Mad Men (AMC, Sundays at 10 p.m. ET) is not just about marketing, it's also a triumph of it. You can set the matter of the show's near-excellence—its patient pacing and self-possessed performances, its yards of assertive style—on the Saarinen side table while considering the issue: The series, with its 16 Emmy nominations and 32 tons of media love, returns for its sophomore season preceded by a buzz promising down-to-The Wire thrills. How did this snazzy little chamber piece—set among the artful deceivers at an ad agency in the early 1960s—achieve its aura of sliced-bread perfection?
It helps that the product has certain features you needn't be an ad wiz to exploit. In its very premise, Mad Men hits the nation's idea of itself right in the sweet spot where the American Dream meets the eternal hustle. It's a story about salesmanship and ambition—with a hero, Don Draper (Jon Hamm), who long ago jettisoned a disgraceful upbringing, the better to chart a course for a grand office in Manhattan—that takes your Gatsbys and Kanes as playbooks. Roasting this chestnut of theme, the show insists upon a seriousness that it sometimes even earns. It can resemble a tragic (or at least melodramatic) version of The Office from some angles, just as Hamm can—when facing the camera straight on and making a hyperbolically flat expression—look oddly similar to Steve Carell.
Don does his self-alienated brooding in an office that's a paragon of swank. Clean lines, weightless planes, impersonal beauty: There's a whole book to be written about the glass boxes of the New York skyline and the way they relate to characters' thrust for power on film. The author would want to make stops at How To Succeed in Business Without Really Trying, Network, and Michael Clayton, and she'd have to make room for Mad Men and its set design, which often seems to be testing the temperature at which modernist cool begins to feel inhumanely frigid. The show excites the eyes in a way that both tugs at the soul and sets off the chic-meter of magazine art directors, and I'm including the bravura animated opening sequence where an ad exec, pictured in Saul Bass silhouette, feels his world literally dissolve and goes plunging past Mies van der Rohe-style towers lit up with all the signal imagery of the biz at midcentury: girls in stockings, liquor in tumblers, families in bliss.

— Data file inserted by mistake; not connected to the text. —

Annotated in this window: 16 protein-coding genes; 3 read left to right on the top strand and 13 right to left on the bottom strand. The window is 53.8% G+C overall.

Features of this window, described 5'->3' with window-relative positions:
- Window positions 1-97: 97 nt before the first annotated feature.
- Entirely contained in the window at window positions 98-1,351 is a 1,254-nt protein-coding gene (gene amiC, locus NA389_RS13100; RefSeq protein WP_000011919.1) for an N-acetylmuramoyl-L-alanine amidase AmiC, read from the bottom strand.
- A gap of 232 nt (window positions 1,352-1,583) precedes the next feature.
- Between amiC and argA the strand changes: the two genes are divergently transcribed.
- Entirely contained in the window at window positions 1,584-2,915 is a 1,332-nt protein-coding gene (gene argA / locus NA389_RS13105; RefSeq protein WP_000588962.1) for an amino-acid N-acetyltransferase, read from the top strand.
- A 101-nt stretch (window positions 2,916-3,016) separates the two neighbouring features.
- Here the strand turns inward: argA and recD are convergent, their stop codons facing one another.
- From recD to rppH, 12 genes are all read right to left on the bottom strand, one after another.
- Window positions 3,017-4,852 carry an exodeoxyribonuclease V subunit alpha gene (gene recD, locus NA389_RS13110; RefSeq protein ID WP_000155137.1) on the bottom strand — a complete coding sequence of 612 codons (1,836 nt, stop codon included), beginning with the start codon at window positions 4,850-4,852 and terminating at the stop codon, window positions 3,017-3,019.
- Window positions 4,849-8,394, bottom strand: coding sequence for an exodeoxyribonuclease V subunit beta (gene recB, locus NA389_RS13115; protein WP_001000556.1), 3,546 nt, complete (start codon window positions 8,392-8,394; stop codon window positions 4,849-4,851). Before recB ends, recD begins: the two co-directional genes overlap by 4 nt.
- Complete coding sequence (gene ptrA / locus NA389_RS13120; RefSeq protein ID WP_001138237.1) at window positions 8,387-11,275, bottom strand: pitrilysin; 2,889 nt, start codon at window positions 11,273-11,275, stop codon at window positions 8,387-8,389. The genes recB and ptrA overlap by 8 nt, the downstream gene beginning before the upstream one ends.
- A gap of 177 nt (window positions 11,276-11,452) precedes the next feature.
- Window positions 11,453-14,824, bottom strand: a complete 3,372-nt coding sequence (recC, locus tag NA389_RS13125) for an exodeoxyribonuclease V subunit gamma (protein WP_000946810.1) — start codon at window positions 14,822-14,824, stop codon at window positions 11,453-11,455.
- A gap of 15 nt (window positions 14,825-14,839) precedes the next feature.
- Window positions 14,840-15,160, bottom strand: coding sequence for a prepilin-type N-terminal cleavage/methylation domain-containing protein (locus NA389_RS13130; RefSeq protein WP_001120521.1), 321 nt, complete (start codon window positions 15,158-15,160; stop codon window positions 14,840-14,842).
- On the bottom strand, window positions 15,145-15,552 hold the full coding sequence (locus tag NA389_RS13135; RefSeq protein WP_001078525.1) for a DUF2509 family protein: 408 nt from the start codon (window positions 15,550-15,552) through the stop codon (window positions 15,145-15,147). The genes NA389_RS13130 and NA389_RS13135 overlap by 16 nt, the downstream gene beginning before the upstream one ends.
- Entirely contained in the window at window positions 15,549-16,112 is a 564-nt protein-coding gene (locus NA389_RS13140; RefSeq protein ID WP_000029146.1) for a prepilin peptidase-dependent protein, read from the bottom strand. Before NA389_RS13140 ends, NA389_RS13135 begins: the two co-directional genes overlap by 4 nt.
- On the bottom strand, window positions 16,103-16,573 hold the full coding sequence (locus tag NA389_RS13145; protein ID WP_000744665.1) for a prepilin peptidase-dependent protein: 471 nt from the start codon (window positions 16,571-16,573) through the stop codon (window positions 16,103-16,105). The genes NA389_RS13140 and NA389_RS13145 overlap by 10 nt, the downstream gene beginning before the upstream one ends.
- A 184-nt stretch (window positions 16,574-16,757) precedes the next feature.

Those images are awfully seductive: Who doesn't love advertising? Those images are disgustingly seductive: Who doesn't moan about the evils of advertising? Mad Men benefits from the public's complicated relationship with the sales pitch. Further, it cannot hurt the show's fortunes that its romance of the ad business focuses on male-dominated groups sharing a particular outlook: They are craftsmen working collaboratively; they devote their creative energies to emotional manipulation; they essentially get paid to lie. In other words, the show has a very special resonance in Hollywood. Nor does it hurt the insider prestige of Mad Men that it's something of an auteur project, thoroughly controlled by creator Matthew Weiner.
As the second season picks up, the questions that might worry the show's fans all concern a different sort of control: Will Mad Men's patient pace further decelerate, as it sometimes risks, to the point of self-important stateliness? Will its tone degenerate, as it sometimes threatens to, from mannered to affected? In the matter of intentional anachronisms, where's the line between "ah, clever" and "oh, please"? On the basis of this season's first two episodes, the last question's the easiest to answer: There are far better ways to use Joan Holloway—the red-headed office manager who wields her considerable bust as both a shield and a battering ram—than to have her stand around worrying about where to put a Xerox machine the size of a compact car, and the gratuitous mention of the Irving Stone novel The Agony and the Ecstasy only provokes one of those emotions.
The tempo, thus far, is notably deliberate; the show's got mortality on its mind. Don Draper begins the season in his physician's office, complaining of stress, flunking his blood-pressure test, and getting told that "boys our age"—Don is 36—need to take their health seriously. Doc gives Don pills for the hypertension and, for the terminal malaise, both a scrip for Phenobarbital and the advice to buy a boat. Skipping out on a meeting, Don goes to ponder all this over a lunch at a bar—steak, eggs, and what looks like whiskey.
The guy a few stools down is reading a book of poems, Frank O'Hara's Meditations in a Emergency. Don asks the cat if the book's any good and is irked to hear, "I don't think you'd like it." He's annoyed to know that he looks square, deaf to O'Hara's neon bebop. I, meanwhile, was growing anxious at the sight of a very fine middlebrow TV show reaching for cultcha and threatening to topple all manner of pretentious geegaws from the high shelf. It happens that the episode wraps up the matter decently enough, with Don, in voice-over, quoting from "Mayakovsky": "Now I am quietly waiting for/ the catastrophe of my personality/ to seem beautiful again,/ and interesting, and modern," which, floating out of context, evokes Don's mood snappily enough. Fair ball. While waiting to see how this potential disaster would resolve itself, I looked up the title poem. It offers a line about the feeling that so much advertising preys on, and it offers it with a poignant wryness that Mad Men aspires to and, at its best, achieves. "I am the least difficult of men," O'Hara writes. "All I want is boundless love."